Predicting what will happen based on the judge’s questions in the courtroom is always fraught with peril.
Nevertheless, it does appear that the so-called Florida suit (filed by 20 state attorneys general and challenging the constitutionality of ObamaCare) has a very good shot at moving forward.
The Hill newspaper has this summary:
A federal judge in Florida heard oral arguments Tuesday in a multi-state challenge to the new law and indicated that he would likely dismiss several of the counts but would allow the suit to go forward on at least one count. The Pensacola News-Journal reports that U.S. District Judge Roger Vinson will decide before Oct. 14 on how to proceed. http://bit.ly/9sWtAk
The court will have oral arguments Dec. 16 on motions for summary judgments from both the federal government and the states challenging the law, the newspaper reports. The challengers in the lawsuit include 20 states and the National Federation of Independent Business.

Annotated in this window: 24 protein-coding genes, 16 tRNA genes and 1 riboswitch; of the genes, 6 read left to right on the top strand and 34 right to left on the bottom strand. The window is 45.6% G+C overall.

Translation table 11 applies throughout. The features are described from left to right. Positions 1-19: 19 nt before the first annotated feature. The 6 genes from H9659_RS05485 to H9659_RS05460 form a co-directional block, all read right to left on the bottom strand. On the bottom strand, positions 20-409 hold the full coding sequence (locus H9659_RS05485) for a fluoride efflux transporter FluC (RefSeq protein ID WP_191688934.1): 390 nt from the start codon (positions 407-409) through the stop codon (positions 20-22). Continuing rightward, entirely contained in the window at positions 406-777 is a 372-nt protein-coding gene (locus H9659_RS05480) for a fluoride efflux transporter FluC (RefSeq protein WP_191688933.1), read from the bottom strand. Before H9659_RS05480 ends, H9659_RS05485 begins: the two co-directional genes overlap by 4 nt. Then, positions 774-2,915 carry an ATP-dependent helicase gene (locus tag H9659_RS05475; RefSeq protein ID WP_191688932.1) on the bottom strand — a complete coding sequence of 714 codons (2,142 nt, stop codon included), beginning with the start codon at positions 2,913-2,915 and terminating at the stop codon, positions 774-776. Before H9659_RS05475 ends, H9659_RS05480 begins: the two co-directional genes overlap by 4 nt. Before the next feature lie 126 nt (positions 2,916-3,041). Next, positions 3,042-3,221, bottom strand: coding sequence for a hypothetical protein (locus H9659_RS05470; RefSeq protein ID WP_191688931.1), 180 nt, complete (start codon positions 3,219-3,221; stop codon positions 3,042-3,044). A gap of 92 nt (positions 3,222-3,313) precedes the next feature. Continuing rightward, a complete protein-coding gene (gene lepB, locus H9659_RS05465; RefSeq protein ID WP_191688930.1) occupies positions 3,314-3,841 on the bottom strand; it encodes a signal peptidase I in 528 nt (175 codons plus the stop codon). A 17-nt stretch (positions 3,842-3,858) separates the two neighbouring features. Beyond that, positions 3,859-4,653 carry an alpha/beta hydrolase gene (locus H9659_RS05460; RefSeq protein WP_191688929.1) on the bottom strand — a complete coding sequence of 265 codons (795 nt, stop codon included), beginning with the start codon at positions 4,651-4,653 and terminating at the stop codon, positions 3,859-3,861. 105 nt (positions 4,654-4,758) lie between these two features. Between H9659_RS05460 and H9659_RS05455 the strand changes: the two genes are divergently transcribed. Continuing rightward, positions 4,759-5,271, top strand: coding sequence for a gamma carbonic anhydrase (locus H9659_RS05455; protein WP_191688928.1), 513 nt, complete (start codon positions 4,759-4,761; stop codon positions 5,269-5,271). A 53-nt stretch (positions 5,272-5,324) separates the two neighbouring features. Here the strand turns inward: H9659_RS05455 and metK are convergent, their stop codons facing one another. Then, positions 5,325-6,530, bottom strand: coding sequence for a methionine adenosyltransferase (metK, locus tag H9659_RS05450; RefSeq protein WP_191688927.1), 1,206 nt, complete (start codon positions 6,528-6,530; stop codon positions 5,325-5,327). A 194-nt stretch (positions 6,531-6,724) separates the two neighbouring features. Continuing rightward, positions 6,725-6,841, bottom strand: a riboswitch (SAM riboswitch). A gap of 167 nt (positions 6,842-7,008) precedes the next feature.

”A federal district judge in Florida appears to be making the right decision,” Hadley Heath, policy analyst at IWF, writes. She has a good analysis. Here is a key point:
At the center of many of the cases (including the Florida case) is the individual mandate. Think about it – has the government ever required every person in the United States to purchase something before? Many states have auto insurance mandates, but as Michael Cannon of Cato said, "You can avoid the auto insurance mandate by divesting yourself of a car. The only way to avoid a health insurance mandate is by divesting yourself of a body."
There is a good recap of the legal issues on The Corner.